• Thousands of Solana hot wallets were drained of funds due to a hack
  • The hack took place Tuesday
  • SOL was trading up 1.24% at $39.05

Solana developers discovered the culprit behind the multi-million hack that started Tuesday and so far, they are pointing the blame on the Slope Finance mobile wallet app.

Solana (SOL), the public blockchain with smart contract functionality, made headlines after it trended on Twitter on Tuesday. Multiple users reported losing their funds while others posted the hack as it happened. Several others advised consumers with Solana-based wallets to move their funds immediately.

The hack drained nearly 8,000 Solana-based hot wallets of funds, which between Tuesday and early morning Wednesday amounted to approximately $4.5 million. Experts immediately looked into the blockchain's protocol and cryptography to check if they were compromised, but the developers' initial assessment pointed to the Slope Finance mobile wallet app.

Slope Wallet - The Best Mobile Gateway to Solana Ecosystem 2-32 screenshot
Slope Finance is the first dedicated mobile decentralized Exchange and Wallet on Solana with a commitment to excellence in delivering the services our users expect from us. YouTube Screenshot/Slope Finance Official YouTube Channel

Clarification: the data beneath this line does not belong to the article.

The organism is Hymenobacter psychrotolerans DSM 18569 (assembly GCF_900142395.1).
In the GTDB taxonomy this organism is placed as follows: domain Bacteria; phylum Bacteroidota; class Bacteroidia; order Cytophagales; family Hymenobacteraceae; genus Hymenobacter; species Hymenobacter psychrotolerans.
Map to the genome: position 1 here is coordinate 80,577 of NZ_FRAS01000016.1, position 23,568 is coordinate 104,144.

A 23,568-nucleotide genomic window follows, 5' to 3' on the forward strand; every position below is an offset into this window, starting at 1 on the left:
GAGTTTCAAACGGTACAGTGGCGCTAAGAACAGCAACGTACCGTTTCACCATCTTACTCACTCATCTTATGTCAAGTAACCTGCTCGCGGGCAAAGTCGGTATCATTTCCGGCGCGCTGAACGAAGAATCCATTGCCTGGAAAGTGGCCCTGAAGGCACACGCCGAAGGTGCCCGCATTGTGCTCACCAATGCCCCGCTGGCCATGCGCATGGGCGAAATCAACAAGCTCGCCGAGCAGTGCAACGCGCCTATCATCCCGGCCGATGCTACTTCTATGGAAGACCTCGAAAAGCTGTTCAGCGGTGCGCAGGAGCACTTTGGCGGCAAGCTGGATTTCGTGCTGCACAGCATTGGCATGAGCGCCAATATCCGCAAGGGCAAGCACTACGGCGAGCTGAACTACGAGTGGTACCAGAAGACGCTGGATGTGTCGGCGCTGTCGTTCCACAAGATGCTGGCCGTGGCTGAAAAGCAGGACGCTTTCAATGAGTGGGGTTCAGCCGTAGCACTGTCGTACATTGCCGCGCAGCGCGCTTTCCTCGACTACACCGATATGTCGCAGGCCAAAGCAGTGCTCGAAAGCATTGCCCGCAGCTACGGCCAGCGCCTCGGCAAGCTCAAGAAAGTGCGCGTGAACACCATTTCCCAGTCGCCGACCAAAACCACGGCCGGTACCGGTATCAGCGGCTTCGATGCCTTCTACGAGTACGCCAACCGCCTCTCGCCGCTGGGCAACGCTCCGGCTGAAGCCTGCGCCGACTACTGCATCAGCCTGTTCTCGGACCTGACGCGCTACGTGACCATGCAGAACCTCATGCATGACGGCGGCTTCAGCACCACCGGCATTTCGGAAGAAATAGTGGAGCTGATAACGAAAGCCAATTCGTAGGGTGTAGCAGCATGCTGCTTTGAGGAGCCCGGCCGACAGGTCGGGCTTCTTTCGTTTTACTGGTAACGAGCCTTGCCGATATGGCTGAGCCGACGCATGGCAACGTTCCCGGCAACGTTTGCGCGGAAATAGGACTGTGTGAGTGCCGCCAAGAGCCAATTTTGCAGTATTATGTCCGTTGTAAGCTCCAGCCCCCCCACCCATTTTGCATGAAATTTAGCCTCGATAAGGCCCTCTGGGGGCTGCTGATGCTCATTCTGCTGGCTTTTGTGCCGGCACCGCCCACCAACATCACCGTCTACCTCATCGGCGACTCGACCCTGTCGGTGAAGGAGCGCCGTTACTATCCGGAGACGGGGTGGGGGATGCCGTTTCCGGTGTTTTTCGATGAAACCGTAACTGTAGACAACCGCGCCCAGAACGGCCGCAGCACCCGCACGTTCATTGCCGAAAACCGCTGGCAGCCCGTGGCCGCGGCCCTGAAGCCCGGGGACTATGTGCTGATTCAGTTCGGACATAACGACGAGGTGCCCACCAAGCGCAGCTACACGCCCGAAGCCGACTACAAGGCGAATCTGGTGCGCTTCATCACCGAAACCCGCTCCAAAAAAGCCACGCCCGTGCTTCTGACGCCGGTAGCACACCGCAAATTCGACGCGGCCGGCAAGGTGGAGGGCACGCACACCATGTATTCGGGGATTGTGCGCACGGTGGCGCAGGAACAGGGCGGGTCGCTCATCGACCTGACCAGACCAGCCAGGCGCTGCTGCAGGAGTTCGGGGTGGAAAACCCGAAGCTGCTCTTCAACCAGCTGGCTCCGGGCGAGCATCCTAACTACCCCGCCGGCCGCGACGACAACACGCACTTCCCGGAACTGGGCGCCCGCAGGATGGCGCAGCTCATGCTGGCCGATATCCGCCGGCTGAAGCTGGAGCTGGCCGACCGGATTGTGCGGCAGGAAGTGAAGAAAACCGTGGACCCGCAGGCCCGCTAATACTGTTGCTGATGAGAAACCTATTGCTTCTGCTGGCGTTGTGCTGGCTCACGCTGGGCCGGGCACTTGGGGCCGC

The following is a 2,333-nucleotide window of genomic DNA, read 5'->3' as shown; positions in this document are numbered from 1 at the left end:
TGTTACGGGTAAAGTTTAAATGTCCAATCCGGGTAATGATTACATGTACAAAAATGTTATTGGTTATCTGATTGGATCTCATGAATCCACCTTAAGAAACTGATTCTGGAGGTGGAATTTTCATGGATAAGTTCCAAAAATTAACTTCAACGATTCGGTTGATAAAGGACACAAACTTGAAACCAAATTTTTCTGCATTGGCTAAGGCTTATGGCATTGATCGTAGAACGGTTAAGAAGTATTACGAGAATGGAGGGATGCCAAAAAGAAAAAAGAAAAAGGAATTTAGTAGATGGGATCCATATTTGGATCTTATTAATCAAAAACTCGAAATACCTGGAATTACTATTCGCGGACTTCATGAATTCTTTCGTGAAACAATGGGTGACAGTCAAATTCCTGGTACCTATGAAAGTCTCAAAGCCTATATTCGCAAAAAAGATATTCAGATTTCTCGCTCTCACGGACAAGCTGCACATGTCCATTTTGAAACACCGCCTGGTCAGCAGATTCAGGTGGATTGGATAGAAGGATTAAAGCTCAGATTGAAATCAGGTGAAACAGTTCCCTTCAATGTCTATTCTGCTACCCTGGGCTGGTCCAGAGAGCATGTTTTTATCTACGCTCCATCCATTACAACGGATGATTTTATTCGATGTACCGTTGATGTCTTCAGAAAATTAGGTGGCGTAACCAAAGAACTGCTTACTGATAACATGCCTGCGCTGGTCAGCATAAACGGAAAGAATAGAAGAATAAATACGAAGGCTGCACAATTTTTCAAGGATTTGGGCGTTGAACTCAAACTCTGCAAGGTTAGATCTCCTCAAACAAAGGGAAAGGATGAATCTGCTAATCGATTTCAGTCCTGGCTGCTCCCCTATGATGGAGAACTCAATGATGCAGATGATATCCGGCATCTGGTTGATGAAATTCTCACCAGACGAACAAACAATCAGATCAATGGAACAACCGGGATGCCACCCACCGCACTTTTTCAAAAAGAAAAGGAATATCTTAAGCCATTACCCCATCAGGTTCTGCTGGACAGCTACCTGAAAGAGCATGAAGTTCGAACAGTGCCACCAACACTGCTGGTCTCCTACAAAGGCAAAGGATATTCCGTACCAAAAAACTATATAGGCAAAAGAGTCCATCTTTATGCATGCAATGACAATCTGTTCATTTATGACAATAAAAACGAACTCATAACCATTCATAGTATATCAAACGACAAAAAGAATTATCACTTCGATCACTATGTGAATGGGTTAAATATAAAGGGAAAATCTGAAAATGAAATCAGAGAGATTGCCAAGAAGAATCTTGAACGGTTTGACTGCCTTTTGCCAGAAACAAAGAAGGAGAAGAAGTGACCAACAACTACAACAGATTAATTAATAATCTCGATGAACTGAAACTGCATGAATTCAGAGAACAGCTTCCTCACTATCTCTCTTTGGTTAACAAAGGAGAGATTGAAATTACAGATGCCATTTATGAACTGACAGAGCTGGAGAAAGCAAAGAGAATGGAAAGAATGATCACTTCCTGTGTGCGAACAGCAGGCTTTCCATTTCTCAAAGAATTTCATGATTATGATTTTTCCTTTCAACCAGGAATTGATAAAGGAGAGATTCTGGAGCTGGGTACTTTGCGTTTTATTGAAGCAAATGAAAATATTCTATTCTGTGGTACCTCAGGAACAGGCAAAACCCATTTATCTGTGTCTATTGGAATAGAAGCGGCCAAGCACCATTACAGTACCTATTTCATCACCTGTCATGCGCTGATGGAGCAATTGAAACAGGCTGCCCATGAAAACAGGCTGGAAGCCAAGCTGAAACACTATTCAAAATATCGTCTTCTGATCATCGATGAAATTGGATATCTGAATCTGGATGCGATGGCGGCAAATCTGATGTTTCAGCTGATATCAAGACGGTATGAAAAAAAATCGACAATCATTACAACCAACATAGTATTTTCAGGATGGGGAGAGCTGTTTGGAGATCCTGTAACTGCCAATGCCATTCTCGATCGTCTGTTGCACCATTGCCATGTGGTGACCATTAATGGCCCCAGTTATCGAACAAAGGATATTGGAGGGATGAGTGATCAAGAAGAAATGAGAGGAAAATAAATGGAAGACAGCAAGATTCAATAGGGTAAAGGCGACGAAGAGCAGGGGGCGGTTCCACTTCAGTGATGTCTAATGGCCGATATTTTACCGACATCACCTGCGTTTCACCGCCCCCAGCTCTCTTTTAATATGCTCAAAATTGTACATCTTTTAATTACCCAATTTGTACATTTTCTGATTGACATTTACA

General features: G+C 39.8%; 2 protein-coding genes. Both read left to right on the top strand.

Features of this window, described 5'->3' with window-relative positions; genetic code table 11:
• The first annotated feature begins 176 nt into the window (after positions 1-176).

As the dust settled, crucial details came to light on the origin of the exploit, which proved the initial assessment accurate. Solana released an official statement Wednesday afternoon on its Twitter account, containing preliminary findings of security auditors and developers and noting that addresses affected by the hack "were at one point created, imported, or used in Slope mobile wallet applications."

Later that day, Slope released an official statement regarding the large-scale hack, revealing that "a cohort of Slope wallets were compromised in the breach." According to the Web3 wallet provider, it has "some hypotheses as to the nature of the breach, but nothing is yet firm."

Slope also provided an update on the steps it is taking to safeguard its users' interests, including "actively conducting internal investigations and audits, working with top external security and audit groups" and "working with developers, security experts, and protocols from throughout the ecosystem to work to identify and rectify."

The team also advised users to "create a new and unique seed phrase wallet, and transfer all assets to this new wallet." Slope also discouraged users from using the same seed phrase on the newly–created wallet.

Getting hacked is a tragic and devastating experience, but the only thing worth noting in this latest mayhem is that it was not a seed generation issue or the blockchain itself getting compromised. If it were, the hack would have a catastrophic impact not only on Solana but on the entire cryptocurrency ecosystem.

As of 2:57 a.m ET Thursday, SOL was trading up 1.24% at $39.05 with a 24-hour volume of $1,694,909,735, according to the latest data from CoinMarketCap.